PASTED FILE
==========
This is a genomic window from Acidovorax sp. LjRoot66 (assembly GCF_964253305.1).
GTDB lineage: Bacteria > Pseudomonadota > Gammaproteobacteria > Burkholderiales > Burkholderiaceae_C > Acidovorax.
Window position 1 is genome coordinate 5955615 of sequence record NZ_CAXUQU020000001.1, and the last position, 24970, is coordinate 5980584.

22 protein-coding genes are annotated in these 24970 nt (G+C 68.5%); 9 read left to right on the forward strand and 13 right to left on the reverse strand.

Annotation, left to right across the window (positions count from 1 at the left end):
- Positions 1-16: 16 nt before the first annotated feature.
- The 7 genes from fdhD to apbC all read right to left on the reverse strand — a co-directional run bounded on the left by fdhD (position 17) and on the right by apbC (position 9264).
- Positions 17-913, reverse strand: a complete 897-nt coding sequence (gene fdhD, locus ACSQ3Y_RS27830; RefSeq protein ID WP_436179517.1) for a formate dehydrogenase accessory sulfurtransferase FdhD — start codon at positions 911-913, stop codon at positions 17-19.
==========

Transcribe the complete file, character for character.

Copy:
This is a genomic window from Acidovorax sp. LjRoot66 (assembly GCF_964253305.1).
GTDB lineage: Bacteria > Pseudomonadota > Gammaproteobacteria > Burkholderiales > Burkholderiaceae_C > Acidovorax.
Window position 1 is genome coordinate 5955615 of sequence record NZ_CAXUQU020000001.1, and the last position, 24970, is coordinate 5980584.

22 protein-coding genes are annotated in these 24970 nt (G+C 68.5%); 9 read left to right on the forward strand and 13 right to left on the reverse strand.

Annotation, left to right across the window (positions count from 1 at the left end):
- Positions 1-16: 16 nt before the first annotated feature.
- The 7 genes from fdhD to apbC all read right to left on the reverse strand — a co-directional run bounded on the left by fdhD (position 17) and on the right by apbC (position 9264).
- Positions 17-913, reverse strand: a complete 897-nt coding sequence (gene fdhD, locus ACSQ3Y_RS27830; RefSeq protein ID WP_436179517.1) for a formate dehydrogenase accessory sulfurtransferase FdhD — start codon at positions 911-913, stop codon at positions 17-19.